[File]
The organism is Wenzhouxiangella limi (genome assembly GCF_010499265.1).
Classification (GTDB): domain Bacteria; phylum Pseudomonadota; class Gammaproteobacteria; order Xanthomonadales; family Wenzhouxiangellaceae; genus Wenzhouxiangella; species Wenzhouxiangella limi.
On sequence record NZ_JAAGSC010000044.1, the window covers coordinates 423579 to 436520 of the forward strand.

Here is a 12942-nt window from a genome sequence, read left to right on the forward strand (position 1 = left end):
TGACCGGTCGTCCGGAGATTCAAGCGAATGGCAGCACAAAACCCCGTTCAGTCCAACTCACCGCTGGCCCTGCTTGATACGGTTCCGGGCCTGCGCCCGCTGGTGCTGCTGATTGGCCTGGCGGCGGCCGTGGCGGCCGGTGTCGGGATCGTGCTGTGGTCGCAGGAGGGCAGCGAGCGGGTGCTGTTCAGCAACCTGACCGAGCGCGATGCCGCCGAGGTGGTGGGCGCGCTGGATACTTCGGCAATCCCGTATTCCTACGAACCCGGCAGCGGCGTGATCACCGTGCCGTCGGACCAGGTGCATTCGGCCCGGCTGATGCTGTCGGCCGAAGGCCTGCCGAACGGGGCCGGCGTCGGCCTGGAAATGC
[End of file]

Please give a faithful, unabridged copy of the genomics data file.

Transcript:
The organism is Wenzhouxiangella limi (genome assembly GCF_010499265.1).
Classification (GTDB): domain Bacteria; phylum Pseudomonadota; class Gammaproteobacteria; order Xanthomonadales; family Wenzhouxiangellaceae; genus Wenzhouxiangella; species Wenzhouxiangella limi.
On sequence record NZ_JAAGSC010000044.1, the window covers coordinates 423579 to 436520 of the forward strand.

Here is a 12942-nt window from a genome sequence, read left to right on the forward strand (position 1 = left end):
TGACCGGTCGTCCGGAGATTCAAGCGAATGGCAGCACAAAACCCCGTTCAGTCCAACTCACCGCTGGCCCTGCTTGATACGGTTCCGGGCCTGCGCCCGCTGGTGCTGCTGATTGGCCTGGCGGCGGCCGTGGCGGCCGGTGTCGGGATCGTGCTGTGGTCGCAGGAGGGCAGCGAGCGGGTGCTGTTCAGCAACCTGACCGAGCGCGATGCCGCCGAGGTGGTGGGCGCGCTGGATACTTCGGCAATCCCGTATTCCTACGAACCCGGCAGCGGCGTGATCACCGTGCCGTCGGACCAGGTGCATTCGGCCCGGCTGATGCTGTCGGCCGAAGGCCTGCCGAACGGGGCCGGCGTCGGCCTGGAAATGC